Hi Richard

    We use direct access with great success.
    We have just started exploring Windows 10 Phone and continuum. Is there anyway to connect a Windows 10 Phone to Direct Access?

    Many Thanks


  2. christiankoffee

     /  January 19, 2016

    Dear Richard,

    if the DA server has a dual stack (v4 and v6), will DA work if the Windows client has a native v6 address? Assumed there is end to end v6 connectivity.

    Many thanks

    • If the DirectAccess server and client are both on the IPv6 Internet, in theory there should be no need for an IPv6 transition tunnel. However, in my limited testing, that hasn’t been the case. I’ll continue to test in the future as time permits, but if you have a different experience I’d like to know about it. 🙂

  3. Justin

     /  January 22, 2016

    Hi Richard,

    We are curently using Windows 7 and DA and are looking at upgrading to Windows 10. We ordered a Surface Pro 4 which came with Win 10 Pro. I followed your advice and upgraded the key to one of our Win 10 Enterprise keys and it upgraded the OS fine. However, I’m still not able to see the DirectAccess tab in the Network and Internet settings area. I’m also unable to start the Network Connectivty Assistant. Any ideas why this would be?

    • If you’re confident the upgrade to Enterprise edition was successful, the only thing I can think of is that the client did not receive the DirectAccess policies.

  4. Cheers Richard – just what I needed! Took delivery of my new Surface Pro 10 minutes ago and was dreading having to reinstall off my Win10 Ent USB – thank god MS has given us a far easier upgrade path – about time! 😉

    Time from entering in my Enterprise key to complete = 3 minutes 😉

  5. Mark

     /  September 13, 2016

    More than a rumour. Any idea why the about turn? Been planning the implementation for months only to find our win 10 pro licences can’t give us DA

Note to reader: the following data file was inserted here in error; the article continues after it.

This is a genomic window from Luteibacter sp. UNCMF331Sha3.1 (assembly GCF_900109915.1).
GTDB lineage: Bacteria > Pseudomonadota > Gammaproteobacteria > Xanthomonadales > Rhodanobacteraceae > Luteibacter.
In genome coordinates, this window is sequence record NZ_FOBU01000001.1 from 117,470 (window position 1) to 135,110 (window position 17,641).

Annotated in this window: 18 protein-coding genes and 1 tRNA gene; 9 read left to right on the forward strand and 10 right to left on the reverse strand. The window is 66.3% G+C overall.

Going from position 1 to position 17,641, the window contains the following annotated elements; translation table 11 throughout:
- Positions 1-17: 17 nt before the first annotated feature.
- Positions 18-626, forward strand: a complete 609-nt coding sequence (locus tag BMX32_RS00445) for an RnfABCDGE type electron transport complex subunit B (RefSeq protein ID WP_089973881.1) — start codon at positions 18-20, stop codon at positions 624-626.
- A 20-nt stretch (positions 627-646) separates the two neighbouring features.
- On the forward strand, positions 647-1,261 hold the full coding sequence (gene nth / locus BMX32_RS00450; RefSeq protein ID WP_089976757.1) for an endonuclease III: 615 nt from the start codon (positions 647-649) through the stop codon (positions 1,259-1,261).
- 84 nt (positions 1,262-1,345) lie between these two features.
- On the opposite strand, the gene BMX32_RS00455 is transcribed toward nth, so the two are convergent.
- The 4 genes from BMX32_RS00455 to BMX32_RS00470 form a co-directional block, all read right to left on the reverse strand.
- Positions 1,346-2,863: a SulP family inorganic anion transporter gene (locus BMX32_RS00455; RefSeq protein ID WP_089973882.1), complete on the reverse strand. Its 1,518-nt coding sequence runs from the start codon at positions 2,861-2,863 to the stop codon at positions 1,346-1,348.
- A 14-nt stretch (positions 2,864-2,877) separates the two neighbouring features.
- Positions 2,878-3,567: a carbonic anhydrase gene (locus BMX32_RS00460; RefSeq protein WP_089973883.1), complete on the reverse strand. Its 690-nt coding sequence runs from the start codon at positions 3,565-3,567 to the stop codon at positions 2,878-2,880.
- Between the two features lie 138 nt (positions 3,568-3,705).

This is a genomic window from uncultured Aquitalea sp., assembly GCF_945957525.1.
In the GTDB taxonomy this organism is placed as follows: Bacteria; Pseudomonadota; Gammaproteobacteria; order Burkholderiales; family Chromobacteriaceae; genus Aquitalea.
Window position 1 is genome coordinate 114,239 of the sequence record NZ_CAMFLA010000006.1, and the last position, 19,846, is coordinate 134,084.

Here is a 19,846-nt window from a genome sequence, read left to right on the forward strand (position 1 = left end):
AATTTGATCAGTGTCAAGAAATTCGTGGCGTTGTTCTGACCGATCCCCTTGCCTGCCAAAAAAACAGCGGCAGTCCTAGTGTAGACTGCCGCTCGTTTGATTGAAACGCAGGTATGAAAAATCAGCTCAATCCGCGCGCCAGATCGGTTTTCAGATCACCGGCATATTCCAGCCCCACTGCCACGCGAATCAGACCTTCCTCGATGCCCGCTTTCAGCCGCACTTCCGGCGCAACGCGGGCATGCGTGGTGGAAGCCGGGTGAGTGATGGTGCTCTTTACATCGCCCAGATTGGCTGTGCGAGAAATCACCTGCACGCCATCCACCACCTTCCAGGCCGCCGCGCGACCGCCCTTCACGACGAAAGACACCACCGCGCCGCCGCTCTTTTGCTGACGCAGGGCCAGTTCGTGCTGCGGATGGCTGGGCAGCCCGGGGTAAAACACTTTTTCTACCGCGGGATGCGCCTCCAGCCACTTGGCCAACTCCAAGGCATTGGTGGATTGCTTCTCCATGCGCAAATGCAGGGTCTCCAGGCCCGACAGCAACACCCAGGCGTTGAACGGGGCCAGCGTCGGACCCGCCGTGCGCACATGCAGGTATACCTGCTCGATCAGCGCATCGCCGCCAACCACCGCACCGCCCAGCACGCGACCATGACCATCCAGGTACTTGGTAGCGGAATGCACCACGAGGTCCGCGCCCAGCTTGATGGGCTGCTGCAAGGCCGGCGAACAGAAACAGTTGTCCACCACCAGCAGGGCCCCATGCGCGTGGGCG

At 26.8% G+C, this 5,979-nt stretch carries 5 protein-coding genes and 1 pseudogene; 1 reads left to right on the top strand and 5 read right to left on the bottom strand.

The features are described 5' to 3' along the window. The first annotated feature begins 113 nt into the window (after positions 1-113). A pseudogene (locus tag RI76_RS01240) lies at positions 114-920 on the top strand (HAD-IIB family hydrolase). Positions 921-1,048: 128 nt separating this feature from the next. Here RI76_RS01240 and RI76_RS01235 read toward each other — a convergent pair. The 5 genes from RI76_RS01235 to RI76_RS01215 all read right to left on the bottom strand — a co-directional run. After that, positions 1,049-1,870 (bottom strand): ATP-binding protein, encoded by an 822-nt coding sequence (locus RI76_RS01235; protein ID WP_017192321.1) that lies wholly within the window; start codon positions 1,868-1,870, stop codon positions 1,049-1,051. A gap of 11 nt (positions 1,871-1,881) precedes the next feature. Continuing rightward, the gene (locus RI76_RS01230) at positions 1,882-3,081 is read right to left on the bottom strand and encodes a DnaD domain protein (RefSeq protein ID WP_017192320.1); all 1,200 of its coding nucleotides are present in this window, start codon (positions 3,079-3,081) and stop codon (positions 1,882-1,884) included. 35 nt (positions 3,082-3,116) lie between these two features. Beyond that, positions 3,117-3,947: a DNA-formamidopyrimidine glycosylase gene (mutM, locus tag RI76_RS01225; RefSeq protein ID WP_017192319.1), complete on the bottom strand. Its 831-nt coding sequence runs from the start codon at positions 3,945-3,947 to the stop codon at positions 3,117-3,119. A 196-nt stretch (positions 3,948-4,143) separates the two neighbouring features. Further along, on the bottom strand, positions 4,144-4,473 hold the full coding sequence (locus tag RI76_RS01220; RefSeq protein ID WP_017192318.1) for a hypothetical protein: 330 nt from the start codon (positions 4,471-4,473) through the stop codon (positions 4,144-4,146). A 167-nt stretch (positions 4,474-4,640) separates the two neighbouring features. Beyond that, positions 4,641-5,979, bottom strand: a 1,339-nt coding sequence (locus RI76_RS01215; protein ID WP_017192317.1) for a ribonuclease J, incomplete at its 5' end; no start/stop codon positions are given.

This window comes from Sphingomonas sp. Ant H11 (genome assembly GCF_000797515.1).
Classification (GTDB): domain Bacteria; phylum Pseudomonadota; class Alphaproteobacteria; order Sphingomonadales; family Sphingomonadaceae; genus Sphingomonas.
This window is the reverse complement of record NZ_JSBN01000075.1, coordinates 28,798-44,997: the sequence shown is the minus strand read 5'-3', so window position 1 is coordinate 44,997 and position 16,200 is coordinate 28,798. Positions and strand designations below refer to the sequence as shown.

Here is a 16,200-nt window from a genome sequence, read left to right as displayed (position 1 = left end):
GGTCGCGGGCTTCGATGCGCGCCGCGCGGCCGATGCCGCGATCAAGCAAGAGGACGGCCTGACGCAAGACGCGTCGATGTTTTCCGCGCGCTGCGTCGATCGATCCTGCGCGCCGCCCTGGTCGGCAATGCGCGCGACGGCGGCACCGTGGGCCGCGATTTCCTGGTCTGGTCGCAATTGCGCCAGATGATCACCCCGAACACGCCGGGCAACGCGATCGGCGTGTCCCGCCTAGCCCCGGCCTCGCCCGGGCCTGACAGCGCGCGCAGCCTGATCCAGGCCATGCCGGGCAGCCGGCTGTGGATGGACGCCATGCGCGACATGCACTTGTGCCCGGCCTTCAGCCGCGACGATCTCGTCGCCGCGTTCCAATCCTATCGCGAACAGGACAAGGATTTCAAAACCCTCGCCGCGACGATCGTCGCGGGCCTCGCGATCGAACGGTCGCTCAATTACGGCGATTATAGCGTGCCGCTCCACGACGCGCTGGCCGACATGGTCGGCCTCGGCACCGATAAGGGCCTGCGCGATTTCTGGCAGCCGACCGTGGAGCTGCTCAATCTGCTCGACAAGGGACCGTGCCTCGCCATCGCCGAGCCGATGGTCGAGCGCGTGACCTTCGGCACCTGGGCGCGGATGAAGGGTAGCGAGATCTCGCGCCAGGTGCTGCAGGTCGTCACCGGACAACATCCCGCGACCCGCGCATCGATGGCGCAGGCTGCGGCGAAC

• Hi Mark. That must be a mistake. I’ve heard no plans for Microsoft to support DirectAccess in Windows 10 Professional. I’ll follow up with them and do some testing just to confirm though. Have to admit, it would be great if Pro supported DirectAccess!

  6. Mark

     /  September 13, 2016

    Sorry – it’s late here and I shouldn’t have posted my previous question about the origin of the rumour without saying hi and thanking you for the great info on your site.

  7. James Broxton

     /  June 8, 2017

    Hi Richard, struggling to find any documentation to suggest if Direct access will work with a Thin Client installed with Win 10 IOT enterprise. any ideas? Will be on Server 2016 also.

    • Hi James. According to Microsoft’s web site, Windows 10 IoT is the “binary equivalent to Windows 10 Enterprise”. With that, it should support DirectAccess. However, I’ll download the evaluation version and do some testing just to confirm. 🙂

    • FYI, I just downloaded the evaluation version of Windows 10 IoT Enterprise and it’s just Windows 10 enterprise. With that, it should support DirectAccess. 🙂

  8. Amine

     /  February 24, 2018


    is it possible to configure both directaccess and RDS on a same server 2016 or in 2 differents servers in a local domain ? how to configure port to enable that ? all role rds and directaccess using port 443. Have you some website to take that ?


    • I have never installed RDS on a DirectAccess server so I can’t say for sure that you can’t do this. However, I personally wouldn’t recommend it. Best practice would be to have these workloads hosted on their own dedicated server.

  1. Top 5 DirectAccess Troubleshooting Tips | Richard M. Hicks Consulting, Inc.

Leave a Reply to Richard M. HicksCancel reply